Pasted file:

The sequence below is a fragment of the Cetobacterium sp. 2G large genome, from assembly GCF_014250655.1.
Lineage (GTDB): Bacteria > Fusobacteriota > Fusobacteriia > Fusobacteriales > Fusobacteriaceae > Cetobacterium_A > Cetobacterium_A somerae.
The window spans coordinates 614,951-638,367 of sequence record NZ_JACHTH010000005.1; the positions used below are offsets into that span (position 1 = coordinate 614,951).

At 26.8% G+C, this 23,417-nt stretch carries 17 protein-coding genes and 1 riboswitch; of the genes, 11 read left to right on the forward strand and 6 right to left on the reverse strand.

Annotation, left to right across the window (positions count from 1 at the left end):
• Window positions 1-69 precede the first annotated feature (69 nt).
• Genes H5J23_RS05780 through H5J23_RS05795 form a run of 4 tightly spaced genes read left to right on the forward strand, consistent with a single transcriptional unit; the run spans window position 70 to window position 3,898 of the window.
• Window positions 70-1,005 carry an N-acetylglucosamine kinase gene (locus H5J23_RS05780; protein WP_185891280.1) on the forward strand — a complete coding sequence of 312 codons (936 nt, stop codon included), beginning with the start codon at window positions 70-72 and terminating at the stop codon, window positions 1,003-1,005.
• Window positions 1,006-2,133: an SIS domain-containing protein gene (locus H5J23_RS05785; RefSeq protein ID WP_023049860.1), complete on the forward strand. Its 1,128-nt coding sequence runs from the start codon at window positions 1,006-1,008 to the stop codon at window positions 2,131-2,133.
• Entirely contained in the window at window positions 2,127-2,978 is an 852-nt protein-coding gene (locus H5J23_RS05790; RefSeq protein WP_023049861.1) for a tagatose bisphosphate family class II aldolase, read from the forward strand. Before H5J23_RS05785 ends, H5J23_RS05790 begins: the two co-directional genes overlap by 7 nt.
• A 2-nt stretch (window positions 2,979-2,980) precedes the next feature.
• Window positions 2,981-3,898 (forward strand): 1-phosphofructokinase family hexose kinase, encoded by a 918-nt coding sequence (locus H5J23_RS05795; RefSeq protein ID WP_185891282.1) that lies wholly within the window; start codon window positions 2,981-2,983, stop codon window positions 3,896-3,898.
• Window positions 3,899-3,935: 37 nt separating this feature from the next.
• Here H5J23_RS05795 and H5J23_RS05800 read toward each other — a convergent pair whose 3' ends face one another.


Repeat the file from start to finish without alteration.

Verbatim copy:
The sequence below is a fragment of the Cetobacterium sp. 2G large genome, from assembly GCF_014250655.1.
Lineage (GTDB): Bacteria > Fusobacteriota > Fusobacteriia > Fusobacteriales > Fusobacteriaceae > Cetobacterium_A > Cetobacterium_A somerae.
The window spans coordinates 614,951-638,367 of sequence record NZ_JACHTH010000005.1; the positions used below are offsets into that span (position 1 = coordinate 614,951).

At 26.8% G+C, this 23,417-nt stretch carries 17 protein-coding genes and 1 riboswitch; of the genes, 11 read left to right on the forward strand and 6 right to left on the reverse strand.

Annotation, left to right across the window (positions count from 1 at the left end):
• Window positions 1-69 precede the first annotated feature (69 nt).
• Genes H5J23_RS05780 through H5J23_RS05795 form a run of 4 tightly spaced genes read left to right on the forward strand, consistent with a single transcriptional unit; the run spans window position 70 to window position 3,898 of the window.
• Window positions 70-1,005 carry an N-acetylglucosamine kinase gene (locus H5J23_RS05780; protein WP_185891280.1) on the forward strand — a complete coding sequence of 312 codons (936 nt, stop codon included), beginning with the start codon at window positions 70-72 and terminating at the stop codon, window positions 1,003-1,005.
• Window positions 1,006-2,133: an SIS domain-containing protein gene (locus H5J23_RS05785; RefSeq protein ID WP_023049860.1), complete on the forward strand. Its 1,128-nt coding sequence runs from the start codon at window positions 1,006-1,008 to the stop codon at window positions 2,131-2,133.
• Entirely contained in the window at window positions 2,127-2,978 is an 852-nt protein-coding gene (locus H5J23_RS05790; RefSeq protein WP_023049861.1) for a tagatose bisphosphate family class II aldolase, read from the forward strand. Before H5J23_RS05785 ends, H5J23_RS05790 begins: the two co-directional genes overlap by 7 nt.
• A 2-nt stretch (window positions 2,979-2,980) precedes the next feature.
• Window positions 2,981-3,898 (forward strand): 1-phosphofructokinase family hexose kinase, encoded by a 918-nt coding sequence (locus H5J23_RS05795; RefSeq protein ID WP_185891282.1) that lies wholly within the window; start codon window positions 2,981-2,983, stop codon window positions 3,896-3,898.
• Window positions 3,899-3,935: 37 nt separating this feature from the next.
• Here H5J23_RS05795 and H5J23_RS05800 read toward each other — a convergent pair whose 3' ends face one another.